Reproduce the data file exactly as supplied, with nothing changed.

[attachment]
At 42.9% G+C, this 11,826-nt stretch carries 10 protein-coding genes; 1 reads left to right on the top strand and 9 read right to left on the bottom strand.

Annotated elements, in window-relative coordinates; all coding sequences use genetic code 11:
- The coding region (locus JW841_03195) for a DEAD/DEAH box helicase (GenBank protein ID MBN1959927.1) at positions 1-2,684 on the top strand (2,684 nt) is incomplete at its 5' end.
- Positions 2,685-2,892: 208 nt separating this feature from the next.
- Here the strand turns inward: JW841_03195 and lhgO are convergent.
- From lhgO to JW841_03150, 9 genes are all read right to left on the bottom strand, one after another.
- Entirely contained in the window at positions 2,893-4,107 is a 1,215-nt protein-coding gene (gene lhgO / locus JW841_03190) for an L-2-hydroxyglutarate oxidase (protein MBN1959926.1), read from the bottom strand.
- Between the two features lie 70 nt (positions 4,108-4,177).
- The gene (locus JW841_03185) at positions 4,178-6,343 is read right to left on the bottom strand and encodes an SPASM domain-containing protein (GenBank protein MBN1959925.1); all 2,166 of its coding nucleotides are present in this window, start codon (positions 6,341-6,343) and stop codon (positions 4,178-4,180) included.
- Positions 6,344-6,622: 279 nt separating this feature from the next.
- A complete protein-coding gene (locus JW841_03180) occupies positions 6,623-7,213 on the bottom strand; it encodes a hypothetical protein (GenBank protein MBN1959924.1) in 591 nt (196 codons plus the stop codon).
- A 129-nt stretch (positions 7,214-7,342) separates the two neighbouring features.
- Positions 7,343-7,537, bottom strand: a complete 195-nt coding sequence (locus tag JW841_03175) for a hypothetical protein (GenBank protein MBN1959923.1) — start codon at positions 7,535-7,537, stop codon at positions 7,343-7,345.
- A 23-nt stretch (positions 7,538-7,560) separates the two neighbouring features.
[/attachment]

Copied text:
At 42.9% G+C, this 11,826-nt stretch carries 10 protein-coding genes; 1 reads left to right on the top strand and 9 read right to left on the bottom strand.

Annotated elements, in window-relative coordinates; all coding sequences use genetic code 11:
- The coding region (locus JW841_03195) for a DEAD/DEAH box helicase (GenBank protein ID MBN1959927.1) at positions 1-2,684 on the top strand (2,684 nt) is incomplete at its 5' end.
- Positions 2,685-2,892: 208 nt separating this feature from the next.
- Here the strand turns inward: JW841_03195 and lhgO are convergent.
- From lhgO to JW841_03150, 9 genes are all read right to left on the bottom strand, one after another.
- Entirely contained in the window at positions 2,893-4,107 is a 1,215-nt protein-coding gene (gene lhgO / locus JW841_03190) for an L-2-hydroxyglutarate oxidase (protein MBN1959926.1), read from the bottom strand.
- Between the two features lie 70 nt (positions 4,108-4,177).
- The gene (locus JW841_03185) at positions 4,178-6,343 is read right to left on the bottom strand and encodes an SPASM domain-containing protein (GenBank protein MBN1959925.1); all 2,166 of its coding nucleotides are present in this window, start codon (positions 6,341-6,343) and stop codon (positions 4,178-4,180) included.
- Positions 6,344-6,622: 279 nt separating this feature from the next.
- A complete protein-coding gene (locus JW841_03180) occupies positions 6,623-7,213 on the bottom strand; it encodes a hypothetical protein (GenBank protein MBN1959924.1) in 591 nt (196 codons plus the stop codon).
- A 129-nt stretch (positions 7,214-7,342) separates the two neighbouring features.
- Positions 7,343-7,537, bottom strand: a complete 195-nt coding sequence (locus tag JW841_03175) for a hypothetical protein (GenBank protein MBN1959923.1) — start codon at positions 7,535-7,537, stop codon at positions 7,343-7,345.
- A 23-nt stretch (positions 7,538-7,560) separates the two neighbouring features.